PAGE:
The Air Plan described the mission as a 'Presence Mission', where planes are flown at high altitudes over the lesser-populated regions of Iraq. Fighters jets on presence missions go out unarmed, and basically just let the locals know that the Americans are still in control of the skies above them. But Wiley found that the planes were not flying presence missions at all, and that something much more sinister was going on.

“In reality,” says Wiley, “the way that the missions were actually flown, the planes were being used in a sort of round-up manoeuvre against civilians...After the 2004 Faluja attack that drew a lot of international criticism, the United States figured that they needed a different way to flush people out of these towns and villages when we wanted to talk to them, rather than going door to door and knocking down houses and so-forth. So what they decided to do is post units on the roads, to monitor everything coming in and out of these villages, easy overland in and out transfer routes.”

Wiley continues.

“Once we have those transfer routes cut off, then we...take a couple of planes and do a lot of low, very high speed passes back and forth over these villages, and just literally scare the hell of everyone there. There are teenagers now in Iraq that have never known life out from under an F-18. They know very well what an F-18 does. They know very well that its a fighter-bomber that carries bombs, that when you see one it drops bombs. So they see one, they run. And that's really the fear that this was capitalizing on. You do a lot of slow high-speed passes, maybe you break a little glass, these people panic, they get in their cars, they start leaving because they think bombs are about to start dropping, and now instead of having to go door to door, you have them all spread out on a nice road.”

Incredulous, Wiley felt certain that there was some piece of information missing. After 14 years of devotion to the Navy, he wanted to believe that this wasn't true. But as he asked more and more questions, doors literally began to close in his face. Around this time, the Navy dealt his confidence a decisive blow.

“It was at this time that detailers came on board. Detailers are the people that hand out orders.”

The detailers informed Wiley that the Navy was about to effectuate a 'Stop-Loss' provision.

“The stop-loss program was basically a provision that allowed (the Navy) to identify...critical manning specialities...different job descriptions that it was very hard to keep people on active duty for, and would be very hard to fight a war without. (The purpose of) Stop-loss was to be able to stop them from leaving the military when their contract expired. So if you sign an enlistment contract that says that at the end of four years you get out of the military and go home...if you happen to be in one of the jobs that they declare was a critical job, they simply had to hand you a letter saying 'No, you've been stop-lossed, you're now indefinitely on active duty until we decide we don't need you any more.'”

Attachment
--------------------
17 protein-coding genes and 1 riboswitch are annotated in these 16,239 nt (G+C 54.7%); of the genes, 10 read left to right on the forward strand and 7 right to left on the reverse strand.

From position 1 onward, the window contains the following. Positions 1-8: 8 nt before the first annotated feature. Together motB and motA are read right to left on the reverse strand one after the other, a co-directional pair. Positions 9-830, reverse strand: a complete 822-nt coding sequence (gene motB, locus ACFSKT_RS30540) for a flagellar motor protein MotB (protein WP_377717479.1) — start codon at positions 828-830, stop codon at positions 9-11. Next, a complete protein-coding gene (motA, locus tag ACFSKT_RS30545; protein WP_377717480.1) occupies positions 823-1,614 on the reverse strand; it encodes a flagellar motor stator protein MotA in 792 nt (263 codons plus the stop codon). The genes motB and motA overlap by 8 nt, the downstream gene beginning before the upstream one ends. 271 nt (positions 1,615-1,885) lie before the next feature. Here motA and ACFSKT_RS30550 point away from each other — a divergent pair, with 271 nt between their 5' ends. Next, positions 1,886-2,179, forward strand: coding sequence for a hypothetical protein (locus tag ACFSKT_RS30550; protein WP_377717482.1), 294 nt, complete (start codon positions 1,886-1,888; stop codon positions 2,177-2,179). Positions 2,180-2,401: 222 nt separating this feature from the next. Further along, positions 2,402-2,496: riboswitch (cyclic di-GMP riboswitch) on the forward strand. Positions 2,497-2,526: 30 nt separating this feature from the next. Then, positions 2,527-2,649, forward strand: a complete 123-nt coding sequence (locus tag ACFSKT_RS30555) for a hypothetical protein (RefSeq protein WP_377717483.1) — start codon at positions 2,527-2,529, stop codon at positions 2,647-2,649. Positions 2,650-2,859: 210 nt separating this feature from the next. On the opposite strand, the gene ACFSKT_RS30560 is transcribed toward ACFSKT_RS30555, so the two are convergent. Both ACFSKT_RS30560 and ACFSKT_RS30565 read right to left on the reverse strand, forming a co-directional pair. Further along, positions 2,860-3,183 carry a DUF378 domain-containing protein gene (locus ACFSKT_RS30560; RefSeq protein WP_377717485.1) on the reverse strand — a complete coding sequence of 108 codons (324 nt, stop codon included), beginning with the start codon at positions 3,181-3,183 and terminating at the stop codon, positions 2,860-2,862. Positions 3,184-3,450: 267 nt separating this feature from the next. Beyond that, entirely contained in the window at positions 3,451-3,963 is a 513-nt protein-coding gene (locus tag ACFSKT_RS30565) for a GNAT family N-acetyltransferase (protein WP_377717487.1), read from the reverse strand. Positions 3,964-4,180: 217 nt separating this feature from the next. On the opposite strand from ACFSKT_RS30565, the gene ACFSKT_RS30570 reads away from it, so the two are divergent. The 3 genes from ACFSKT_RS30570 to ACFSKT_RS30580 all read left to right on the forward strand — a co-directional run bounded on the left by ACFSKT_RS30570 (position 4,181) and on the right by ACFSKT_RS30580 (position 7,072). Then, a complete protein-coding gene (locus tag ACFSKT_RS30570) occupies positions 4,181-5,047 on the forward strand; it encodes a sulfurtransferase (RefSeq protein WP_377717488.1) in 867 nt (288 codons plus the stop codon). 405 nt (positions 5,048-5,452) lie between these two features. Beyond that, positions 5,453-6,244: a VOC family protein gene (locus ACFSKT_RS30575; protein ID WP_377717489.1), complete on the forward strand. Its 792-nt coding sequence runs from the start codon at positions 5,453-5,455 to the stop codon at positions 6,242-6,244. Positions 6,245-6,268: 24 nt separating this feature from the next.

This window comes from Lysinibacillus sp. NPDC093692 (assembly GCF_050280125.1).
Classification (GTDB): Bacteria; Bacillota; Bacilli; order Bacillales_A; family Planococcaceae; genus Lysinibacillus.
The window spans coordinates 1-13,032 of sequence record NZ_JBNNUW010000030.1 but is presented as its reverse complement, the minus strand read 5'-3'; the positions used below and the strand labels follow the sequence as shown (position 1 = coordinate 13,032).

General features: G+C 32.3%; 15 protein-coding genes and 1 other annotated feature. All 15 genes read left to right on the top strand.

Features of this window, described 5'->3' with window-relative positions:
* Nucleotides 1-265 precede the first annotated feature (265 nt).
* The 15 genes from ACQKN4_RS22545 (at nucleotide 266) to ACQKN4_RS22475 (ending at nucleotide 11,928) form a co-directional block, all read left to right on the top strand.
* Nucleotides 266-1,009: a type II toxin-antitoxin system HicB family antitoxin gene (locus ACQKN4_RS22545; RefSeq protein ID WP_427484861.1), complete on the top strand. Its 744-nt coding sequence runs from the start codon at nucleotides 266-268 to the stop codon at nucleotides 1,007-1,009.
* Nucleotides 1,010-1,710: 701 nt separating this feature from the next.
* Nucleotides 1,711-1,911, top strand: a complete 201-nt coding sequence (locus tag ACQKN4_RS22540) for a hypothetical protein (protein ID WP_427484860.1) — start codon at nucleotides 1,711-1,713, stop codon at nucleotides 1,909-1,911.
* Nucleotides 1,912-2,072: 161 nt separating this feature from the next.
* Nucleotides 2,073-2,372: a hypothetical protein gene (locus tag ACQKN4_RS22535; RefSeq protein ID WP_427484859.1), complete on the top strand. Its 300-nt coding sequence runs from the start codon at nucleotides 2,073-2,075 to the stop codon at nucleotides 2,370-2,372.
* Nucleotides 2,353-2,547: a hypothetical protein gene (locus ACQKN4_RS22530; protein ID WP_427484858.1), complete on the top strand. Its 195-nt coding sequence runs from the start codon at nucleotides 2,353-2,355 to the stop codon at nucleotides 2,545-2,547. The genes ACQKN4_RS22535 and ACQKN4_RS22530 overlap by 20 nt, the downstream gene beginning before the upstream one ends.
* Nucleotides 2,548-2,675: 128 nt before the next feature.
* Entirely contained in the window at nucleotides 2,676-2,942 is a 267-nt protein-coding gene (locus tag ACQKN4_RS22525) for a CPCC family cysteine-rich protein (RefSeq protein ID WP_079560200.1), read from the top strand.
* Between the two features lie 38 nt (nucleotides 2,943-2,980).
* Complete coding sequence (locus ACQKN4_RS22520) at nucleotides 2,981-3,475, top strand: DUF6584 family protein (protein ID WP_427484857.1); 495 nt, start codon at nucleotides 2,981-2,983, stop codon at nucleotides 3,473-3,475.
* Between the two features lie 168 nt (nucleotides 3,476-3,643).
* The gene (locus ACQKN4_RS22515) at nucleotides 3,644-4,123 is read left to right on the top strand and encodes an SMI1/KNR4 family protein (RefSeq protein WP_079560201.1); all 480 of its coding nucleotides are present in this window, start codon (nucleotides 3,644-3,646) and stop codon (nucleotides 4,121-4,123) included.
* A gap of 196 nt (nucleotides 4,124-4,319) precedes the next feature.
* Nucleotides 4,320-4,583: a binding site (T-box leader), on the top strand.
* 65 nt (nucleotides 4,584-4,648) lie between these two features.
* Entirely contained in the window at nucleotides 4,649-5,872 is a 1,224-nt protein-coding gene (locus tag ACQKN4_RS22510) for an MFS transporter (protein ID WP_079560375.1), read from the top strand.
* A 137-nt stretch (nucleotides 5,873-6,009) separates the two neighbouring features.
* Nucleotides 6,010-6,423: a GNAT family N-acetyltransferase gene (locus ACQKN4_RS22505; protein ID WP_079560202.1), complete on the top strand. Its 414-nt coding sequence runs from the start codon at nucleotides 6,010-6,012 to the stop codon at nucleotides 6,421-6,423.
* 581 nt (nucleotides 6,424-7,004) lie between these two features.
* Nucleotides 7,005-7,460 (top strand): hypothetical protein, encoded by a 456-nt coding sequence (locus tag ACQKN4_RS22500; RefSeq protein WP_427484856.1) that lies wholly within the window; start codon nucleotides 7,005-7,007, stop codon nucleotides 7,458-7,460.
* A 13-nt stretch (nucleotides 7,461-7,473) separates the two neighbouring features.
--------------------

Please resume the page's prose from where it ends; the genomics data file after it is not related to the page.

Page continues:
Wiley, in charge of several personnel to who stop-loss would apply, was warned not to inform his people of the impending policy, and to allow them to reenlist.

Now completely disillusioned, Wiley finished his stint in the Persian Gulf aboard the Enterprise and returned to the United States. When he was ordered to redeploy to the Gulf, he knew the time had come to head north.

Chuck Wiley will be speaking across Nova Scotia at the following times:

March 16, 7:00-9:00 p.m., Community Rm., New Glasgow Public Library, 182 Dalhousie St. New Glasgow.


    March 17, 12:00-2:00 p.m., Riverview Room of Jenkins Hall, Nova Scotia Agricultural College, College Road, Bible Hill.


    March 17, 7:00- 9:00 p.m., Rm. 241, Beveridge Arts Centre, Acadia University, 10 Highland Ave.,Wolfville.


      March 18, 12:00-1:30 p.m., Rm. 1107, Mona Campbell, Dalhousie University, 1459 LeMarchant St., Halifax.


      March 18, 7:00-9:00 p.m. at Sobeys 255, Sobeys Bldg., 903 Robie St. Saint Mary’s University, Halifax.


        (*Vigil for Justice for Iraq) Sat. March 19, 1:00-2:00 p.m. at Halifax Public Library, 5381 Spring Garden Rd., Halifax


          The film 'Breaking Ranks' will also be screened at Mr. Wiley's speaking engagements. 


          About War Resisters Campaign Canada: www.resisters.ca - LET THEM STAY

          For more information about the Nova Scotia Tour, please contact Halifax Peace Coalition:

          (Web) www.halifaxpeacecoalition.ca (Email) hfxpeace@chebucto.ca (Facebook) “Halifax Peace Coalition”